Students Accuse The University Of Miami Of Using Facial Recognition To Identify Student Protesters. The University Denies It.

Last month, Esteban Wood and eight other University of Miami students received an ominous email. The message only contained a Zoom link and a one-sentence explanation: Dean of Students Ryan Holmes wanted to discuss the “incident that happened on September 4, 2020 at the Whitten University Center.”

Wood and the others attended a peaceful protest that day against the university’s reopening plan, but no one knew why Holmes wanted to talk to them. The message was vague, but what was even more confusing was the choice of recipients. None of the students actually organized the protest. Three were student journalists who covered the demonstration. And only two were part of an activist student group, UMiami Employee Student Alliance, that participated.

“We got to thinking, how did they choose those nine students?” Wood, a member of UMESA who received the email, told Forbes.

The University of Miami said in a statement it “does not utilize facial recognition technology”—but students and digital rights non-profit Fight For the Future aren’t so sure. They cite the campus police chief’s resume, which says the university has an extensive camera system that uses “sophisticated algorithms” for “motion detection, facial recognition, object detection and much more.” They also point to an interview with a student magazine earlier this month in which Chief David Rivero said his department used Florida Department of Law Enforcement facial recognition software to catch a burglar at a fraternity house.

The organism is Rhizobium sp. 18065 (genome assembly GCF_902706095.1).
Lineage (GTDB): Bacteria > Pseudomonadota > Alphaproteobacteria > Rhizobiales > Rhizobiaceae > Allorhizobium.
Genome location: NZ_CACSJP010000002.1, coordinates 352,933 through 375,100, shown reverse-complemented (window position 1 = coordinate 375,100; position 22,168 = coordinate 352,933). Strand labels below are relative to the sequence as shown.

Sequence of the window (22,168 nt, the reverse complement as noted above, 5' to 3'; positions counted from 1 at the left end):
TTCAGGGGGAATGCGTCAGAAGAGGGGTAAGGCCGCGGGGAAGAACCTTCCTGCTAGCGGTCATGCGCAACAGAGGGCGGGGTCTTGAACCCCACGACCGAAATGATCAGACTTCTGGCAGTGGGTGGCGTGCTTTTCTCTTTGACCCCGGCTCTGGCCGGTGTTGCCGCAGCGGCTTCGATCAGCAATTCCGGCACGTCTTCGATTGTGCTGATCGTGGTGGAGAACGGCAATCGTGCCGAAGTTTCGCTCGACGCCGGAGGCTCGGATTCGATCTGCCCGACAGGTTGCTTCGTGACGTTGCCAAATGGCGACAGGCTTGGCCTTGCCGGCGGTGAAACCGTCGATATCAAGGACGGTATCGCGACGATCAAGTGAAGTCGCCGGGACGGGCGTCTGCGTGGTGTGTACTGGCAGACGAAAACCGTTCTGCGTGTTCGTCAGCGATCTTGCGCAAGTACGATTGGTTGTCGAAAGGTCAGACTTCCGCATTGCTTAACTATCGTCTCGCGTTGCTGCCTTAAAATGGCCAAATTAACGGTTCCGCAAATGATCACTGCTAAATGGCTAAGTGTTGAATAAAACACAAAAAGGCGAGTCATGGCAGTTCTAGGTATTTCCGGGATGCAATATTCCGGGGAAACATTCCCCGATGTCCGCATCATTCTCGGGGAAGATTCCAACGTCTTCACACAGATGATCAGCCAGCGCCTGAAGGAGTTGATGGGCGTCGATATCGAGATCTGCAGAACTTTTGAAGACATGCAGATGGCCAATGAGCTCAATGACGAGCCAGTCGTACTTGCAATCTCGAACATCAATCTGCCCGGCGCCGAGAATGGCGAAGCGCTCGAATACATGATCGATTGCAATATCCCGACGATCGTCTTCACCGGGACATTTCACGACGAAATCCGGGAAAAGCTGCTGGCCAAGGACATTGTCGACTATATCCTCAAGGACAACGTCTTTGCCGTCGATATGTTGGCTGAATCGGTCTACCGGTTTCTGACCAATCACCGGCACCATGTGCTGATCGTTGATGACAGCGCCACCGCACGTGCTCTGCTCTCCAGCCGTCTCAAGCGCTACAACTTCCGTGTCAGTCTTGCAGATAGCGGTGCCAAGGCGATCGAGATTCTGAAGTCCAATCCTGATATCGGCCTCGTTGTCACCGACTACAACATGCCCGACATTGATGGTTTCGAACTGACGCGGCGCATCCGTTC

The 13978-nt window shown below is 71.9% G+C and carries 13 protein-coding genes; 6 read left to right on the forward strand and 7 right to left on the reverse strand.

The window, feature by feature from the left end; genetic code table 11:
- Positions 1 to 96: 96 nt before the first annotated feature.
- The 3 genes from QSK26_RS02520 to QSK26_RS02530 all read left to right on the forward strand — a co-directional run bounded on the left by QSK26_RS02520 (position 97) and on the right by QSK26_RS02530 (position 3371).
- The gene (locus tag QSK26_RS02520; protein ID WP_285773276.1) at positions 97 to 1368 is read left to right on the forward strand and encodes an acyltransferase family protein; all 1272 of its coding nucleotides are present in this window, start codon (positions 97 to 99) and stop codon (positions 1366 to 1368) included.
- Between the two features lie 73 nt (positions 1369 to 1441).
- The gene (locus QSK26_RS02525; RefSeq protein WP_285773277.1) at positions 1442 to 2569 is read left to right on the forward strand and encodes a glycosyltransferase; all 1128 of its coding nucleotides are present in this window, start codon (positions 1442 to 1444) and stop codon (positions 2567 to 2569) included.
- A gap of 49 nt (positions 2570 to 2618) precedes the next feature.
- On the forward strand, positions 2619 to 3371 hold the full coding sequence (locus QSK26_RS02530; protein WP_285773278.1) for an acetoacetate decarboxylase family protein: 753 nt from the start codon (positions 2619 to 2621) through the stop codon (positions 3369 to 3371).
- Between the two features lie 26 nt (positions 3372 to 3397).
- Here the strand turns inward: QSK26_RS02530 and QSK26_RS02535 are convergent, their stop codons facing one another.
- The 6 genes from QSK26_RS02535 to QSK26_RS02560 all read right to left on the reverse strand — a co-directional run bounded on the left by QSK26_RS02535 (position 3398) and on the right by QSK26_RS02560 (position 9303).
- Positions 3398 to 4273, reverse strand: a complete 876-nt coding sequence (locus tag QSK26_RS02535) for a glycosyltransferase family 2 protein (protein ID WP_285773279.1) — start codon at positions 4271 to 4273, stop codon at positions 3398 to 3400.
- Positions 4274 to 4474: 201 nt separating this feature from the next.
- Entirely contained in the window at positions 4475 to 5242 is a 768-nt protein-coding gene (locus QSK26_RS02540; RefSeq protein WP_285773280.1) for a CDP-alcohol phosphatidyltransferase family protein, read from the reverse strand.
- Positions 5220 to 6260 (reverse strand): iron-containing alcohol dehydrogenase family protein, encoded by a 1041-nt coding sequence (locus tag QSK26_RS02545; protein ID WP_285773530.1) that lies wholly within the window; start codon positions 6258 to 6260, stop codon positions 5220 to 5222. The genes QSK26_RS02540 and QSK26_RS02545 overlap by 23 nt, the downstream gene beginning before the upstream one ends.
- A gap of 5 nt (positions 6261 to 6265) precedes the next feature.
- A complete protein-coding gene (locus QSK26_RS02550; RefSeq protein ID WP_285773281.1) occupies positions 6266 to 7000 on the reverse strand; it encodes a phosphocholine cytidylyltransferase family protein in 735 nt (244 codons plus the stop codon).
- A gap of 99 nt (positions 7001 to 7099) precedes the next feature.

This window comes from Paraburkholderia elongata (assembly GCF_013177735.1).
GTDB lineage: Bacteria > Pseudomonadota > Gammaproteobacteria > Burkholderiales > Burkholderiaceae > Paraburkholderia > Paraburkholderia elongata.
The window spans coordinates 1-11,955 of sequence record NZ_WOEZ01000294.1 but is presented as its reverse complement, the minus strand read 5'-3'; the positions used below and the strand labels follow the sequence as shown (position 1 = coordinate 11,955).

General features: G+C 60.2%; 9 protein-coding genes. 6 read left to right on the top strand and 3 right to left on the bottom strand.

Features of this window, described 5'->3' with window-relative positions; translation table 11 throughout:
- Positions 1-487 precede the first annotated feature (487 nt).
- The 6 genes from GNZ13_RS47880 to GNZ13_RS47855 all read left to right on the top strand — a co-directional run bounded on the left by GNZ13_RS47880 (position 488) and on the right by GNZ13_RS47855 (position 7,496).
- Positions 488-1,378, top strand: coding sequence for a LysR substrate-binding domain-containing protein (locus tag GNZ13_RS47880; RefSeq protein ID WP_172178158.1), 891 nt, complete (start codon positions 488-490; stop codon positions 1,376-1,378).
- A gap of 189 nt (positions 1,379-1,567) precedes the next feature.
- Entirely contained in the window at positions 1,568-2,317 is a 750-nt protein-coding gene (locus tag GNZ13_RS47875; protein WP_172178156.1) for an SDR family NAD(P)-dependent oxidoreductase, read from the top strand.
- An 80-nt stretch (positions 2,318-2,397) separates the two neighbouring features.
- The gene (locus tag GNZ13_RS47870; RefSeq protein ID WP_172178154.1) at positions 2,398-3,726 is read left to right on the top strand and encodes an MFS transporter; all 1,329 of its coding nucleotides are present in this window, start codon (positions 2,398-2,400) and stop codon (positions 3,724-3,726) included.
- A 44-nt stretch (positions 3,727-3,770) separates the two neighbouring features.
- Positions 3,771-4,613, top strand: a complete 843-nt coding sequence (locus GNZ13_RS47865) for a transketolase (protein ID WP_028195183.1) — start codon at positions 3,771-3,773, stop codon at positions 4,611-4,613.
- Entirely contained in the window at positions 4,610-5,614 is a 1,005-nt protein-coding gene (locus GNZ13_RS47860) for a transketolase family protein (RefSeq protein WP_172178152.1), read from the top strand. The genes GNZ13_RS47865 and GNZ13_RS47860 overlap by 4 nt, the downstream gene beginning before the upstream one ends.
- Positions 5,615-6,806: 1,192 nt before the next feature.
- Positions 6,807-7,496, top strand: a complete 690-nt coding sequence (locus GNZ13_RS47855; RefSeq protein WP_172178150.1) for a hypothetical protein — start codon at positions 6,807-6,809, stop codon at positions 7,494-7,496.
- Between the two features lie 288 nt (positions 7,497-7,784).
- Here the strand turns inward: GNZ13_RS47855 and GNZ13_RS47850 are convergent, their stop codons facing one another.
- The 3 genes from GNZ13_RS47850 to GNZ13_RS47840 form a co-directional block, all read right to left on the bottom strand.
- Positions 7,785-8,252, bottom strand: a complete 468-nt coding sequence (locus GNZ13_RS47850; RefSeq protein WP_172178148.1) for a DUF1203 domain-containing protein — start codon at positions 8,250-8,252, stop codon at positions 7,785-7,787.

“It sure seems like the University of Miami is using facial recognition to target and intimidate students who are exercising their First Amendment rights,” said Lia Holland, a Fight For the Future organizer, in a Medium post. “If that’s not the case, then they need to tell their Chief of Police to stop claiming they use this technology and ban facial recognition from their campus entirely.”

In an interview with Forbes, Rivero said he was “misleading” on his resume and has since fixed it. He said he was listing the possible uses of the university’s security camera system, but it doesn’t have facial recognition capabilities or a database of photos to compare video footage to, despite the reference on his resume.

“In order to have the cameras be able to use facial recognition, they have to be positioned at the right angles. Our cameras are on top of buildings and in hallways,” he said. “They’re not positioned in order to be able to maximize facial recognition.”

Rivero said the students emailed by the dean about the protest were identified using video footage and “basic investigative techniques,” which he declined to detail.

Anh Nguyen, an assistant professor of computer science at Auburn University, told Forbes that even if the cameras were at the “wrong” angles, that by itself doesn’t discount the possibility of facial recognition being used.

Rivero added that campus police have submitted requests to use software from the Florida Department of Law Enforcement in the past, but that system only compares campus surveillance footage to a database of arrest photos.